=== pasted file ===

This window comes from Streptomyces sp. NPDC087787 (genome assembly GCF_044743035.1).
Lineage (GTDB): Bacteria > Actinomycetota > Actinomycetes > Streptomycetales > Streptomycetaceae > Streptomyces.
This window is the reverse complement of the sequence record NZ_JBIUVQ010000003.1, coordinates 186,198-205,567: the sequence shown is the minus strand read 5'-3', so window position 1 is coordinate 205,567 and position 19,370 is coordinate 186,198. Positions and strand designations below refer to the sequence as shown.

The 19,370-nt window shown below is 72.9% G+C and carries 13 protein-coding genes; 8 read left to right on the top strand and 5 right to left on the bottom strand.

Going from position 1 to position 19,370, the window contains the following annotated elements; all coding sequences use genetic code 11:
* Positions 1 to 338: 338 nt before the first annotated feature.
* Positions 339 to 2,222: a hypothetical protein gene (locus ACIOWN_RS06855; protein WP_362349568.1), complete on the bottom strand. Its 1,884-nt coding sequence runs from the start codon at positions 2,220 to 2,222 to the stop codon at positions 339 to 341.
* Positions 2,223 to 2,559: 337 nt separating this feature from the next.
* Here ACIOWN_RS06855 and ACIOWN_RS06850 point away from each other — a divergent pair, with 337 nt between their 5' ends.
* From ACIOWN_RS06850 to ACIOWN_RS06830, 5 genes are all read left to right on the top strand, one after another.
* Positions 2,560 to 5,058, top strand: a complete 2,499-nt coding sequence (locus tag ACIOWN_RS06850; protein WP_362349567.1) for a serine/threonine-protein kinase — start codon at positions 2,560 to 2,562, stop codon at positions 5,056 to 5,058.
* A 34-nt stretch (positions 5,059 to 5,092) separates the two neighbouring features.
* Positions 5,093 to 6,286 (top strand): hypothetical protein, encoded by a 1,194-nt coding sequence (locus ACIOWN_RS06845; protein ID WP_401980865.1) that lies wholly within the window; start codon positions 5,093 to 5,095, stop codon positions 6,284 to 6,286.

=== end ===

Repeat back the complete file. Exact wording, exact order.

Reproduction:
This window comes from Streptomyces sp. NPDC087787 (genome assembly GCF_044743035.1).
Lineage (GTDB): Bacteria > Actinomycetota > Actinomycetes > Streptomycetales > Streptomycetaceae > Streptomyces.
This window is the reverse complement of the sequence record NZ_JBIUVQ010000003.1, coordinates 186,198-205,567: the sequence shown is the minus strand read 5'-3', so window position 1 is coordinate 205,567 and position 19,370 is coordinate 186,198. Positions and strand designations below refer to the sequence as shown.

The 19,370-nt window shown below is 72.9% G+C and carries 13 protein-coding genes; 8 read left to right on the top strand and 5 right to left on the bottom strand.

Going from position 1 to position 19,370, the window contains the following annotated elements; all coding sequences use genetic code 11:
* Positions 1 to 338: 338 nt before the first annotated feature.
* Positions 339 to 2,222: a hypothetical protein gene (locus ACIOWN_RS06855; protein WP_362349568.1), complete on the bottom strand. Its 1,884-nt coding sequence runs from the start codon at positions 2,220 to 2,222 to the stop codon at positions 339 to 341.
* Positions 2,223 to 2,559: 337 nt separating this feature from the next.
* Here ACIOWN_RS06855 and ACIOWN_RS06850 point away from each other — a divergent pair, with 337 nt between their 5' ends.
* From ACIOWN_RS06850 to ACIOWN_RS06830, 5 genes are all read left to right on the top strand, one after another.
* Positions 2,560 to 5,058, top strand: a complete 2,499-nt coding sequence (locus tag ACIOWN_RS06850; protein WP_362349567.1) for a serine/threonine-protein kinase — start codon at positions 2,560 to 2,562, stop codon at positions 5,056 to 5,058.
* A 34-nt stretch (positions 5,059 to 5,092) separates the two neighbouring features.
* Positions 5,093 to 6,286 (top strand): hypothetical protein, encoded by a 1,194-nt coding sequence (locus ACIOWN_RS06845; protein ID WP_401980865.1) that lies wholly within the window; start codon positions 5,093 to 5,095, stop codon positions 6,284 to 6,286.